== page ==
After a New Jersey Supreme Court ruling, jurors in the state of New Jersey will now be asked to consider problems regarding the reliability of eyewitness identifications. The new court-mandated jury instructions warn jurors, among other things, that, “research has shown that people may have greater difficulty in accurately identifying members of a different race.” Judges must now ask jurors to “consider whether the fact that the witness and the defendant are not of the same race may have influenced the accuracy of the witness’s identification.” The acknowledgement of race and racial bias in criminal proceedings may have effects beyond the role of witness testimony.
When a judge asks a jury to consider the unconscious racial biases of witnesses, s/he may, in effect, encourage jury members to not only examine the reliability of eyewitness testimony but also examine their own biases. When people consider how race affects their evaluations of information, they create an opportunity to challenge racial biases.
To understand how bringing up race can reduce racial bias we first must understand that race-free or “colorblind” decision-making is not the default position for most Americans. At the same time, neither is knee-jerk overt racism. As Martin Gilens (1999) found, racial bias is often unintentional. In other words, bias is the result of failing to consider how race influences our thinking, rather than conscious thinking about race. Likewise, a more recent study found that doctors gave hypothetical patients different treatments when the researchers varied the race of the patient. The doctors went with less aggressive treatment for blacks and more aggressive treatment for whites. However, for the minority of doctors who guessed that the experiment was about racial bias there was no difference. As a New York Times piece about the study noted, “Once they [the doctors] paused to consider whether race was an issue, race was no longer an issue.”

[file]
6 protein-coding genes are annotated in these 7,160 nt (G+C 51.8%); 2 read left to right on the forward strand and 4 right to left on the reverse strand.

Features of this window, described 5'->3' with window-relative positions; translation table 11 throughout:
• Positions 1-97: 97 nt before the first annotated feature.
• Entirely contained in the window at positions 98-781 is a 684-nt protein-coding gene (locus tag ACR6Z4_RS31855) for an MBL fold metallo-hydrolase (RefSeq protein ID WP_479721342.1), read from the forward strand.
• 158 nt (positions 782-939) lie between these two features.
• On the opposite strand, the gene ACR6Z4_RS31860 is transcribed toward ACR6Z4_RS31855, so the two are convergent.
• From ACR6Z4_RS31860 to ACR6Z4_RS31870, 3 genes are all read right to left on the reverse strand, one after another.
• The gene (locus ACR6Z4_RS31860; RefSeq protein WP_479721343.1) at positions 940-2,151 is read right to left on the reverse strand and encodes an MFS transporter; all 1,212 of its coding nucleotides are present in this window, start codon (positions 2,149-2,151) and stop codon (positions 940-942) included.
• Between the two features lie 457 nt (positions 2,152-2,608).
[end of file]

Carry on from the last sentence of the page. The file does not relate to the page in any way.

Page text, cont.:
For many Americans, especially those who adhere to colorblind ideologies, “bringing race into it” does not seem like a reliable route toward racial justice. This view results from a misunderstanding of how racial bias and stereotypes function. Stereotypes, as researchers like Devah Pager (2005) have noted, exhibit much of their power indirectly by coloring the evaluation of ambiguous information. Conversely, most Americans believe that people are either consciously thinking about race or evaluating without regard to race.
In a courtroom, a black criminal defendant will cue negative stereotypes. As another recent study shows, whites, who make up the majority of jurors, exhibit more punitive attitudes toward juvenile offenders when those juveniles are black rather than white.
Despite studies like this many Americans refuse to believe that race influences their thinking because for many to make such an admission opens them up to accusations of racism.
Ideally, a criminal trial would not cue up any stereotypes and jurors would reach a verdict based purely on the evidence, but that is not the world in which we live. Pretending that we live in such a world will not make it so. The NJ Supreme Court ruling, and others like it, could help diminish the effect of the racial stereotypes that pervade American society. However, for racial bias to decrease jurors need to accept that racial bias does not only exist at the level of conscious decision-making. Indeed, our society needs to accept both that implicit bias exists and that such bias is not natural and hence open to challenge.